Go to the beach or for a hike? Participate in a family BBQ?
Remember what happened around Labor Day when you were in your 20s? That’s right. You moved into your very own apartment for the first time. How exciting!
When I helped my son move into his first apartment (with his roommates) it brought back memories of my own first move and what I learned in college. It was a time where there were few worries in the world, but reality started to sink in.
Here are the lessons I saw play out while helping my son, ones worth remembering at any age, and particularly as a leader:
1) Go with the Flow
Move-out day is the 31st, but move-in day is not until the 1st. What to do? Pitch a tent on the roof. I had to laugh when I heard this story. Plans don’t always fit together seamlessly, so you need to improvise. And improvisation means you have to go with the flow. There is always a solution.
2) Nothing is Forever
Moving into an apartment off the college campus means this is just a temporary solution. You live there only until you graduate or shortly thereafter and then you move on. You know going in that it’s not forever. Nothing in life is forever either. Change is inevitable.
3) Things Always Cost More Than You Think
You order Comcast to set up the internet, which these days is as essential as college books were during our times. Of course they offer you a bundle with TV service and who doesn’t want to watch the Super Bowl or the playoffs? So you decide to go with the bundle. You are quoted a price and you budget for it. Except, when you check out your first bill, there is an additional set-up charge no one ever talked about. But you are not about to undo everything for this little bit of extra.
The next time you finalize a budget or you listen to the budget forecast from one of your employees, remember that they are putting down the number as best as they can. But things always cost more than you think. Leaders need to remember to include a cushion for contingencies.
4) The Little Things Add Up
Labor Day weekend at IKEA. A big shout out to its founder. What did we ever do before that store? A college student’s savior, for sure. Hopefully, you are going in with a clear budget for all the essential items in mind. But there is all this little stuff that would make life so much more convenient or comfortable — the curtains, the extra chair to sit on, the mattress cover, the toilet bowl brush (!), etc.
All those nice-to-have items make life easier, but are they necessary? That’s in the eye of the beholder. Every purchasing decision made in your company also has to pass this test. The decision is based on priorities and any guidance you can give your employees to decide what is necessary vs. a want will ease the pain.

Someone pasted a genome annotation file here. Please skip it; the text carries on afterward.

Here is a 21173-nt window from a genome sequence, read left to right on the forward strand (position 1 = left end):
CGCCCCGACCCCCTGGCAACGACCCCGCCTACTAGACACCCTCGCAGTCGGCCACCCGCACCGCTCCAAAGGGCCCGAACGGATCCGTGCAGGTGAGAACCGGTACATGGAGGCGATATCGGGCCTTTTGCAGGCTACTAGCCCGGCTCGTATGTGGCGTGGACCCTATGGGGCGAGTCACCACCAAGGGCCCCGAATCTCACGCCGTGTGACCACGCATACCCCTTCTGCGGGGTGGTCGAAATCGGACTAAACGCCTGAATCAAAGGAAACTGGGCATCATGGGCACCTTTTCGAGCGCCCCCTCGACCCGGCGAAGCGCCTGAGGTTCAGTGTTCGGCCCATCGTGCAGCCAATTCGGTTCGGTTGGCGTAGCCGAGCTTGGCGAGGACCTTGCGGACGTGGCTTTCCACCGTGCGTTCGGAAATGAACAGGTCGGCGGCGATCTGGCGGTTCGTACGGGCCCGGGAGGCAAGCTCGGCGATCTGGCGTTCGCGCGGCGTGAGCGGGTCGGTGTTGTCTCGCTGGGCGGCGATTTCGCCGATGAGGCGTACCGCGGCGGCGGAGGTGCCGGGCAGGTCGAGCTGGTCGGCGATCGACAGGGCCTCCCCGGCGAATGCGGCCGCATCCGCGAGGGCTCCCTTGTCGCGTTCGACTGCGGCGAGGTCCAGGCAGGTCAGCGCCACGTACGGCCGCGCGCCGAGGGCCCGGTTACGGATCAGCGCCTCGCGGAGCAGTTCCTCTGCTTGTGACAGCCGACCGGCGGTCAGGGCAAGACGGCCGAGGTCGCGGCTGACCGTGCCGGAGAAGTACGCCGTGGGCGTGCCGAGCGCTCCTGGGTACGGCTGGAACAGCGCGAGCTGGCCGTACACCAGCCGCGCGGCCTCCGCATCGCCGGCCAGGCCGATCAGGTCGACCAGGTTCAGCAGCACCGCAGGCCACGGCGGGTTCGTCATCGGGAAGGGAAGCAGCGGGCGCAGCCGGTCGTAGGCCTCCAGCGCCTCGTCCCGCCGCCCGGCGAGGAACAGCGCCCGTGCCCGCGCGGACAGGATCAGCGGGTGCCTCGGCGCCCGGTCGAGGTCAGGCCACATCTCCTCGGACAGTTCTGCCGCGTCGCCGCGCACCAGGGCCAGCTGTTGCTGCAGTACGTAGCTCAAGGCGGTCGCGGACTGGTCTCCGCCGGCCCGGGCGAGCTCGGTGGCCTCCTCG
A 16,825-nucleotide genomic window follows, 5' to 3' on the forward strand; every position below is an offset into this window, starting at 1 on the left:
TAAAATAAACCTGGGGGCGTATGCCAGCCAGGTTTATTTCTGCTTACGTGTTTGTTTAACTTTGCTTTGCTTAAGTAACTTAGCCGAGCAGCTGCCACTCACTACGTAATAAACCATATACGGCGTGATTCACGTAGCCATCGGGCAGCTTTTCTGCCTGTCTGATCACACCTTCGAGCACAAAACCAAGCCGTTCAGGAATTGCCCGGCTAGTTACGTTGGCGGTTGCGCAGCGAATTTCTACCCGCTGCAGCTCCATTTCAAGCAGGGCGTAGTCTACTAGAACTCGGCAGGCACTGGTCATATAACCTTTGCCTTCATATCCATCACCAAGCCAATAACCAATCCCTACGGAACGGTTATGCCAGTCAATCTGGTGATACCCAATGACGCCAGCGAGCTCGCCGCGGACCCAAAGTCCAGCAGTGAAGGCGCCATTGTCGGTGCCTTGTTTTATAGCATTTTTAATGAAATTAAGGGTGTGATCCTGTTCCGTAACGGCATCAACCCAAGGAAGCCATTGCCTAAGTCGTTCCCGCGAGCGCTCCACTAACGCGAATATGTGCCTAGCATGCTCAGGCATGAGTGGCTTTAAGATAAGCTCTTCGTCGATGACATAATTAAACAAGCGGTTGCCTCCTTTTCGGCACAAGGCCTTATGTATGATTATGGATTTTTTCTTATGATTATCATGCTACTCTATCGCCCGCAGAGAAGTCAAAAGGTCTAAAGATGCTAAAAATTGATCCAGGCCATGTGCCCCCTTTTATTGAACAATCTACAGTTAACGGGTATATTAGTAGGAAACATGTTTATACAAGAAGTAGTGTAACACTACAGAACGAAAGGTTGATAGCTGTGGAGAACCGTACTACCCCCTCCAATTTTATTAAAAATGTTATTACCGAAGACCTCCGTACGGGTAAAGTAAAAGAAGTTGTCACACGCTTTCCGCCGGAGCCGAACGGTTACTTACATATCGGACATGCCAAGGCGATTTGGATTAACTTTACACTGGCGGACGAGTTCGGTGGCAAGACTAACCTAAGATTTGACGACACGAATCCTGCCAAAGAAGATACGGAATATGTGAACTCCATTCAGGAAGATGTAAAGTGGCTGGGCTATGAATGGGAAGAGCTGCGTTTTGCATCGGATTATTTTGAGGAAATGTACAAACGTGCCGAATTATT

5) There Are Deals to Be Made
Ok, moving is a pain and getting furniture is expensive. But others are trying to lighten their burden and give you good deals on what they don’t need anymore.
What can you get for free, or at a reduced cost? Are you assuming a certain value? Why not ask for a reduction, just in case? And don’t be attached. If it doesn’t work, at least you’ve asked.
6) Sharing the Responsibility Eases the Burden
One of the roommates drives up with a mattress. A text message solicits the help of three other roommates to carry the mattress to the fourth floor. Another one just finished a grocery run. Guess what? Everyone comes down to unload the car and help carry bags up.
What can you get help with that you haven’t even considered? Who can lighten your burden and help carry stuff to the next level? Who have you forgotten to ask? And what have you assumed you need to do yourself?
7) Leaders Don’t Have to Please Everyone
Even in a shared roommate situation, not everyone is equal. Someone needs to be in charge of the security deposit. Someone needs to help straighten out the budget. Someone needs to sign contracts with Comcast and be responsible.
Whoever that person is needs to make the best decision for the whole group. Not for himself, but what’s best for the group. And no, not everyone will be happy, but that’s life. Leadership is not about pleasing everyone.
8) You Will Have To Do It Again – Most Likely
Moving into a college apartment is a first step into independence. And you will have to do this step again and again.
This applies to everything — raising funds for your company, hiring people, firing people, growing your business, learning new ways to do things. And lessons along the way are repeated until they are learned. There are no mistakes. There is no failure. Just lessons, over and over again.
9) Have Fun!
Last but not least, these guys were having fun. The TV and the music were set up first. And when it was time for an ice cream break, there was no question. It’s not worthwhile if it’s not fun. Of course there are things that aren’t really fun, but shifting the mindset to making it a puzzle to figure out will put an element of fun into everything. Even cleaning toilets!
Remember those times? Probably not as leadership lessons, but they’re there nonetheless.
Here are other leadership lessons to improve your leadership qualities: